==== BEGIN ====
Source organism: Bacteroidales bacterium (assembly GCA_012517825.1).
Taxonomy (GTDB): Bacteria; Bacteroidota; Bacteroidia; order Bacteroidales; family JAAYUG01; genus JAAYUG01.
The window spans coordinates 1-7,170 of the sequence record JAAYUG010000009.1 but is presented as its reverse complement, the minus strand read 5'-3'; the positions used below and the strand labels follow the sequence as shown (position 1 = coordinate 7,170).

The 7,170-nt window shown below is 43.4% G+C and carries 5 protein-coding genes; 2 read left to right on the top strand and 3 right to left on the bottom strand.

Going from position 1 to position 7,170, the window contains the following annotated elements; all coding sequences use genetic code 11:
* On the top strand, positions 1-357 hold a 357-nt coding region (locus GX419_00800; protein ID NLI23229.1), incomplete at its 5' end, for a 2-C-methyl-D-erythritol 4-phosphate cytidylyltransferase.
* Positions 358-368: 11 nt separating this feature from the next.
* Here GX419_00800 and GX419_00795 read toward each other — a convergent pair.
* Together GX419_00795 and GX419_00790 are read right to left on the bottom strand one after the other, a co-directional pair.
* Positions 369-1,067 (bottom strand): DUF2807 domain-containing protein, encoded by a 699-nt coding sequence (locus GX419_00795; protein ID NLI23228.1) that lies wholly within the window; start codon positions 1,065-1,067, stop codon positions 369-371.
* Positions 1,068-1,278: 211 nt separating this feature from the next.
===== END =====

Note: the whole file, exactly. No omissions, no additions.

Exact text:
Source organism: Bacteroidales bacterium (assembly GCA_012517825.1).
Taxonomy (GTDB): Bacteria; Bacteroidota; Bacteroidia; order Bacteroidales; family JAAYUG01; genus JAAYUG01.
The window spans coordinates 1-7,170 of the sequence record JAAYUG010000009.1 but is presented as its reverse complement, the minus strand read 5'-3'; the positions used below and the strand labels follow the sequence as shown (position 1 = coordinate 7,170).

The 7,170-nt window shown below is 43.4% G+C and carries 5 protein-coding genes; 2 read left to right on the top strand and 3 right to left on the bottom strand.

Going from position 1 to position 7,170, the window contains the following annotated elements; all coding sequences use genetic code 11:
* On the top strand, positions 1-357 hold a 357-nt coding region (locus GX419_00800; protein ID NLI23229.1), incomplete at its 5' end, for a 2-C-methyl-D-erythritol 4-phosphate cytidylyltransferase.
* Positions 358-368: 11 nt separating this feature from the next.
* Here GX419_00800 and GX419_00795 read toward each other — a convergent pair.
* Together GX419_00795 and GX419_00790 are read right to left on the bottom strand one after the other, a co-directional pair.
* Positions 369-1,067 (bottom strand): DUF2807 domain-containing protein, encoded by a 699-nt coding sequence (locus GX419_00795; protein ID NLI23228.1) that lies wholly within the window; start codon positions 1,065-1,067, stop codon positions 369-371.
* Positions 1,068-1,278: 211 nt separating this feature from the next.